Rescued Jewish Children

Mina Stein-Wolf and Mina Stein-Kotkes

Two Mina Steins
Mina Stein-Wulf

From: Smuggled in Potato Sacks
Fifty Stories of the Hidden Children of the Kaunas Ghetto

Solomon Abramovich
and Yakov Zilberg

Noa, my eldest granddaughter asked me in 2006, when she reached the age of 9, to give a talk in her school about what had happened to me during the Second World War. For years I had not spoken about it, I had not wanted to remember. My late mother, Raya Stein, who died in 1983, hardly ever talked about that past so full of horrors. Almost everything I have put down on paper I know from my sister Izana Levit. When I read through what is written down I cannot stop my eyes filling with tears.
My mother had nine brothers and sisters. Her father, Hirsh Stein, had been a businessman. He and five of my mother’s brothers and sisters perished during the war. Mother had obtained a place to study at the chemistry faculty of Vienna University, but when my father proposed to her, she abandoned those plans. Many years later, I followed in my mother’s footsteps and graduated in chemistry from the Technion in Haifa. In 1925 my mother married Max Stein.
Father was a very erudite man: he knew many languages, including Hebrew and Esperanto. He worked as an economist for various trading companies. In 1929 Izana was born and I, Mina, in 1937. I was called Mina in remembrance of my grandmother. My official name was Manuela, which my father had chosen, because he was a supporter of the Republicans during the Spanish Civil War.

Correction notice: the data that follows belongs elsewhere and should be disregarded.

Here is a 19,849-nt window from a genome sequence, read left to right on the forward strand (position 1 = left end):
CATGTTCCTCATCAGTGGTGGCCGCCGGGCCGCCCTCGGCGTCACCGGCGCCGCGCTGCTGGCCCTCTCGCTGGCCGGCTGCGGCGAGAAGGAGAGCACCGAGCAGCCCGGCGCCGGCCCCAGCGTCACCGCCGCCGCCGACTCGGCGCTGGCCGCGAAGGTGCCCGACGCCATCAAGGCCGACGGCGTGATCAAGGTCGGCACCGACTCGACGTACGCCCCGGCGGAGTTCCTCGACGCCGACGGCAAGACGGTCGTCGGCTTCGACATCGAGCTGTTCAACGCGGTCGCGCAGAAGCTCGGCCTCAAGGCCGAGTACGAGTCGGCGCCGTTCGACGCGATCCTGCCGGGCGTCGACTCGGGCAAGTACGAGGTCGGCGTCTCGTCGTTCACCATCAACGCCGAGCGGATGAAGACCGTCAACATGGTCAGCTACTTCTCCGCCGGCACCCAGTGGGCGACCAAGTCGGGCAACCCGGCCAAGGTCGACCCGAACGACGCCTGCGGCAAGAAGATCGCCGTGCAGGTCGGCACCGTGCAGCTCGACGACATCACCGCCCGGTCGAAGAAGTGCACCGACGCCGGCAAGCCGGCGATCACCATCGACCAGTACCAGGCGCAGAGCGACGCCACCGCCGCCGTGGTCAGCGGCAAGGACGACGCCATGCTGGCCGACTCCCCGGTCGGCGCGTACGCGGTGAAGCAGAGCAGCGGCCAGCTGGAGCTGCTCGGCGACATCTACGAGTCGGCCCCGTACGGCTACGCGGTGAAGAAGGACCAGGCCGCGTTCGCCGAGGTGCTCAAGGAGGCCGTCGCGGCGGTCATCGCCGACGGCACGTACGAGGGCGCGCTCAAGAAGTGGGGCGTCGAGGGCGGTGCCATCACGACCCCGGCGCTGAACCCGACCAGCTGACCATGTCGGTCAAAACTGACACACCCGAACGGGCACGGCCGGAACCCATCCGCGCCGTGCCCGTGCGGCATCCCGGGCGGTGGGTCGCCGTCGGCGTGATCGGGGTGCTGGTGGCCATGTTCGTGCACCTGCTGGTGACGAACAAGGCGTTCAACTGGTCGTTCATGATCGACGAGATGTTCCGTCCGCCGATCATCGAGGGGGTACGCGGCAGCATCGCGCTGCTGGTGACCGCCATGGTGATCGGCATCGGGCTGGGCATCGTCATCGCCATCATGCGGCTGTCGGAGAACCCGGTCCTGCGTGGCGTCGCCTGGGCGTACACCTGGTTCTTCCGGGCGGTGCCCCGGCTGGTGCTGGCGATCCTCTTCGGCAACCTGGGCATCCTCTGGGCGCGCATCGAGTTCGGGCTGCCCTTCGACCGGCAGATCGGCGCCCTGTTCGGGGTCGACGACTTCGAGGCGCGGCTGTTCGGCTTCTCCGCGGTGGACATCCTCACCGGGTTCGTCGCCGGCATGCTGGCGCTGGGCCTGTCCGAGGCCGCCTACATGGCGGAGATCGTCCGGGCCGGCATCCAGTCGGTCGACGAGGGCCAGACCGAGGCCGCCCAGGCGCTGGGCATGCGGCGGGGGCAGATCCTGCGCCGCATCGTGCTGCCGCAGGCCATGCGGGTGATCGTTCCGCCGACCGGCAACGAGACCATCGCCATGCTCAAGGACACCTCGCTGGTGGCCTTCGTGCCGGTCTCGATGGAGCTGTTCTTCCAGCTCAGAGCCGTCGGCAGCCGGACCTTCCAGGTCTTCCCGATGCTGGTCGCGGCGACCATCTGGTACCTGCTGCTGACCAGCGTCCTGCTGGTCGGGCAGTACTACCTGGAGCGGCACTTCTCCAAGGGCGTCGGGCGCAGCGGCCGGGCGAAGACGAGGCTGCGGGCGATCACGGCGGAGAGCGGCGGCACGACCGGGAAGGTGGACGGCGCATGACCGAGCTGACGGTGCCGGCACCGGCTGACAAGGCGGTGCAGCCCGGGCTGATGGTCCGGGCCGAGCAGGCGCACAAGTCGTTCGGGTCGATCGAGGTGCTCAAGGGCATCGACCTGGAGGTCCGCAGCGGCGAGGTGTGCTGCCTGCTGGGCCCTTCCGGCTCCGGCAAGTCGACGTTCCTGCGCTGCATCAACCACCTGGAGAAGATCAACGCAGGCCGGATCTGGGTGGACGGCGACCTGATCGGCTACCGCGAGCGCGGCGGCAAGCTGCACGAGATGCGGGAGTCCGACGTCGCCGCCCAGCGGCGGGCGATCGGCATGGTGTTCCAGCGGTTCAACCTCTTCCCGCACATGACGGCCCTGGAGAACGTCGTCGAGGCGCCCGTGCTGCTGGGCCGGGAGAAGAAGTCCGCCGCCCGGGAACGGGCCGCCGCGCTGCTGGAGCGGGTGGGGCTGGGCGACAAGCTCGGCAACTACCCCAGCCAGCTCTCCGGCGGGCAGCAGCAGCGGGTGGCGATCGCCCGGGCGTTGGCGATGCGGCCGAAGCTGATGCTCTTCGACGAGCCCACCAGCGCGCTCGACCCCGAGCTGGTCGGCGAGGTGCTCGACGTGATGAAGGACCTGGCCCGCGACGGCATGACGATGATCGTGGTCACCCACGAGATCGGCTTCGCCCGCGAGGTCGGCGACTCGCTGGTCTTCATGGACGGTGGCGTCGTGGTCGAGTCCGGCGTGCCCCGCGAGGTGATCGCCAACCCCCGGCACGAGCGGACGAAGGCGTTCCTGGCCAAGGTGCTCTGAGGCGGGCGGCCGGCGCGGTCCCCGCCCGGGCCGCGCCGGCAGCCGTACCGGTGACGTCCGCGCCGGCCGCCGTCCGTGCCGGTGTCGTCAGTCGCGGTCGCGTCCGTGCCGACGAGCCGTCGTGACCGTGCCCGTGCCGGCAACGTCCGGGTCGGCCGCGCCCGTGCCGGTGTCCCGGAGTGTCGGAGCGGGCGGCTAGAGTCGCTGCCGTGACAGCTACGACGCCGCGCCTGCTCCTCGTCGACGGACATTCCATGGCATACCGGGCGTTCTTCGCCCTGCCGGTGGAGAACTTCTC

The atmosphere in our home prior to the war was happy and life was very comfortable. We lived at 3 Zamenhof Street on the bank of the River Neman. Izana was sent to study in the Schwabe Gymnasium.
Before we had to move into the ghetto, my sister Izana used to stand in a queue at a food shop ‘for Jews only’. Despite being little more than a child, Izana was made responsible for the family’s ‘queuing’. One day the Lithuanians suddenly started seizing people standing in those queues. Everyone started running off in all directions and Izana ran off too till she found where to hide in a wooden toilet in someone’s back yard. She waited there until things went quiet and she was able to make her way home.
Even before the family was moved into the ghetto, our father, with Vulia (Wolf) Peper, the husband of my aunt Vera, was arrested by Lithuanian collaborators (‘Baltaraisciai’) wearing white armbands: Father came home again, but Vulia did not. My aunt said to our mother, ‘Of the two who were destined to die, it’s good that Max has survived, because he has children who need looking after.’
In the ghetto our family was allocated a room in a four-storey brick house referred to as the ‘Red House’. There were five of us living in that room: my parents, Izana, my favourite aunt Adela and me. One day, Izana and I set off with our mother to visit Grandfather Hirsh in the ‘Small Ghetto’. We were stopped on the way by guards and they would not let us pass. It turned out that people were being rounded up that day: our grandfather and Aunt Vera were taken off to the Ninth Fort and shot there. It is terrible to think that, if we had been allowed to continue our journey, we would no longer be among the living.
In 1943 rumours were spreading in the ghetto about an imminent round-up of children. My uncle David asked his close friend from pre-war days, Zaborsky, to help rescue my cousin Mina, born in 1938. Zaborsky was given some valuables and a large sum of money to look after till end of the war. He was offered a part of the money in return for rescuing me. Zaborsky, who had been only too happy to be a friend of a rich Jewish family during the good times, refused, adding cynically, ‘In any case she would die.’